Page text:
Julian Zelizer says the left mistrusts Clinton but there are ways she can win support from liberals in 2016
August 19, 2014 -- Updated 1149 GMT (1949 HKT)
Peter Bergen says the terror group is a huge threat in Iraq but only a potential one in the U.S.
August 16, 2014 -- Updated 1734 GMT (0134 HKT)
Mark O'Mara says the way cops, media, politicians and protesters have behaved since Michael Brown's shooting shows not all the right people have learned the right lessons
August 17, 2014 -- Updated 1523 GMT (2323 HKT)
Retired Lt. Gen. Mark Hertling says the American military advisers in Iraq are sizing up what needs to be done and recommending accordingly
August 15, 2014 -- Updated 1941 GMT (0341 HKT)
Marc Lamont Hill says the President's comments on the Michael Brown shooting ignored its racial implications
August 15, 2014 -- Updated 2146 GMT (0546 HKT)
Joe Stork says the catastrophe in northern Iraq continues, even though many religious minorities have fled to safety: ISIS forces -- intent on purging them -- still control the area where they lived
August 14, 2014 -- Updated 2226 GMT (0626 HKT)
Tim Lynch says Pentagon's policy of doling out military weapons to police forces is misguided and dangerous.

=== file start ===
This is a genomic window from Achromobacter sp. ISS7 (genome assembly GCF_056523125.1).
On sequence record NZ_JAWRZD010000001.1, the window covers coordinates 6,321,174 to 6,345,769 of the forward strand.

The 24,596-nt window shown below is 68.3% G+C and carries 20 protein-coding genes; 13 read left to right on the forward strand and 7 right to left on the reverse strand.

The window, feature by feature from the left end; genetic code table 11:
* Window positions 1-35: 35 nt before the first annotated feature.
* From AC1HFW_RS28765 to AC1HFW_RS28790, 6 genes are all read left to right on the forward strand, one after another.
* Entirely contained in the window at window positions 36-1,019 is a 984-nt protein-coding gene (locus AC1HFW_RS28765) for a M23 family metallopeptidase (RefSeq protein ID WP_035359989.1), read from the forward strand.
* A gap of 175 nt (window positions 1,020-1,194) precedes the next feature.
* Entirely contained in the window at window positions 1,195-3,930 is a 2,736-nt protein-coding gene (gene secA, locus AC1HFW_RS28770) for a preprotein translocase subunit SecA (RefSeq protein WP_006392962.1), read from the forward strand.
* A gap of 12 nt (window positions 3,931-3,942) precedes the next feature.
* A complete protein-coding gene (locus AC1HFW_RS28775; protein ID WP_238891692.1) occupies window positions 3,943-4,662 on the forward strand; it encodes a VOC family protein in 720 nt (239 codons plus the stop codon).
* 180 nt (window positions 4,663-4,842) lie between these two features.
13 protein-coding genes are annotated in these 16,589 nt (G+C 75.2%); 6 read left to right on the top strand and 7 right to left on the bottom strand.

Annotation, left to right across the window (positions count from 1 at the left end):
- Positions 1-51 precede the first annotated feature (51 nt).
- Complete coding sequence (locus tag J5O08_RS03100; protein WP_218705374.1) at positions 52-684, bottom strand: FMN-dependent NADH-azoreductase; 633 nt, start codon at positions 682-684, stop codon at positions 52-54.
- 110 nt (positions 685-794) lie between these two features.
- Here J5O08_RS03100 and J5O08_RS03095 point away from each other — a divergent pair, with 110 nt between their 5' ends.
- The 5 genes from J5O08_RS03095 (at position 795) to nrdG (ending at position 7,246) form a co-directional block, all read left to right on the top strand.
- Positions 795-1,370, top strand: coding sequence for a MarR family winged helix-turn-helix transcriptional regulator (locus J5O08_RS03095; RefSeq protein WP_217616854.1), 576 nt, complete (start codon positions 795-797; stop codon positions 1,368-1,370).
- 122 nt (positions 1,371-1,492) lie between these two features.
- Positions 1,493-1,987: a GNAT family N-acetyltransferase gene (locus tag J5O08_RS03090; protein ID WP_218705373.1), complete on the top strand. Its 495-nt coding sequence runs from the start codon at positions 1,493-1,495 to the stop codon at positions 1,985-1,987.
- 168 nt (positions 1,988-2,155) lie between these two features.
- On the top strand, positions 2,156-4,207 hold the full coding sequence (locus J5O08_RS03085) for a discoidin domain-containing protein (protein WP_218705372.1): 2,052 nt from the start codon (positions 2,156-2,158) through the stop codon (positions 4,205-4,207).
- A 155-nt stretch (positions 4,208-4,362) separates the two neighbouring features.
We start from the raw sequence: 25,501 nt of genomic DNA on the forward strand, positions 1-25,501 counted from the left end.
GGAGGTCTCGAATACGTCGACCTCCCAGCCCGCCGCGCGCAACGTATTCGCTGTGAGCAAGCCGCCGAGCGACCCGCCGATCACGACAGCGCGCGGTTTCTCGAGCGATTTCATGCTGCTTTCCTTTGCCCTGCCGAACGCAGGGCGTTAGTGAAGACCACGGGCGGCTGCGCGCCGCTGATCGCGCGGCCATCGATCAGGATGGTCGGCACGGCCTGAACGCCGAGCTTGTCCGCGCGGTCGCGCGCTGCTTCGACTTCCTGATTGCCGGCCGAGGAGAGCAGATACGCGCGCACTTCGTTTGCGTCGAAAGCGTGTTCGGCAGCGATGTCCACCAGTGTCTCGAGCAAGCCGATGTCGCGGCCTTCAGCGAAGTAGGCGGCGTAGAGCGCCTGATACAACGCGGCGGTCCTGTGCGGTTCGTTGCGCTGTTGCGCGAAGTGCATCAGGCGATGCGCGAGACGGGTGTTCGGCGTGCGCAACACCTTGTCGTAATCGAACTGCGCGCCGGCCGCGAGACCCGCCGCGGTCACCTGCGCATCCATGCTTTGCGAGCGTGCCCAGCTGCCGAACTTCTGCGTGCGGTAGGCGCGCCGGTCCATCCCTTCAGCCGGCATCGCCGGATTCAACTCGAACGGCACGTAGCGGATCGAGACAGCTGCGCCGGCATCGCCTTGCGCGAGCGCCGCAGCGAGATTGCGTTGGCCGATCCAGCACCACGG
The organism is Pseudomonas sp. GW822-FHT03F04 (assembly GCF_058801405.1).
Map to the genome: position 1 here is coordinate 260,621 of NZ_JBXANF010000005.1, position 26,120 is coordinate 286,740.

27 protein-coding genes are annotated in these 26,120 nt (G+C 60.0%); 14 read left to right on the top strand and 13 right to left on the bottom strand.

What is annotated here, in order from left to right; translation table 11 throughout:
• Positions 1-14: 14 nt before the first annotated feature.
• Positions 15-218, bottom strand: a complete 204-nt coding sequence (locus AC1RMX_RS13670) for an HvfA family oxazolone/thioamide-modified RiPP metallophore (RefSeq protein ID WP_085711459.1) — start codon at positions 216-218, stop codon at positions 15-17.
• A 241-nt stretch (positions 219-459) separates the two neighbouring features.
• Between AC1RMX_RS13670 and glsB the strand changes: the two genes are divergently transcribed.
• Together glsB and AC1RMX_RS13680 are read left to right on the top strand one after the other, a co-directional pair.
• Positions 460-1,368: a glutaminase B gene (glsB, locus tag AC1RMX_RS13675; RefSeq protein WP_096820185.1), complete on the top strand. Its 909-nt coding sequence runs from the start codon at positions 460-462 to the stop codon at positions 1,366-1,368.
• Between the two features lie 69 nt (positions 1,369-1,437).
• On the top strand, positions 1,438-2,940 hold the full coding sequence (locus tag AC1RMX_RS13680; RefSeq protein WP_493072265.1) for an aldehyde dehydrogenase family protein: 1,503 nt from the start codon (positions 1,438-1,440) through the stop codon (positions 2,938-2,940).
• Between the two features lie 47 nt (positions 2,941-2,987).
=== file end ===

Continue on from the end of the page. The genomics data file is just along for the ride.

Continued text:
August 15, 2014 -- Updated 1315 GMT (2115 HKT)
S.E. Cupp says millennials want big ideas and rapid change; she talks to one of their number who serves in Congress
August 14, 2014 -- Updated 2357 GMT (0757 HKT)
Dorothy Brown says the power structure is dominated by whites in a town that is 68% black. Elected officials who sat by silently as chaos erupted after Michael Brown shooting should be voted out of office
August 14, 2014 -- Updated 1149 GMT (1949 HKT)
Bill Schmitz says the media and other adults should never explain suicide as a means of escaping pain. Robin Williams' tragic death offers a chance to educate about prevention
August 15, 2014 -- Updated 1505 GMT (2305 HKT)
Nafees Syed says President Obama should renew the quest to eliminate bias in the criminal justice system
August 14, 2014 -- Updated 2024 GMT (0424 HKT)
Eric Liu says what's unfolded in the Missouri town is a shocking violation of American constitutional rights and should be a wake-up call to all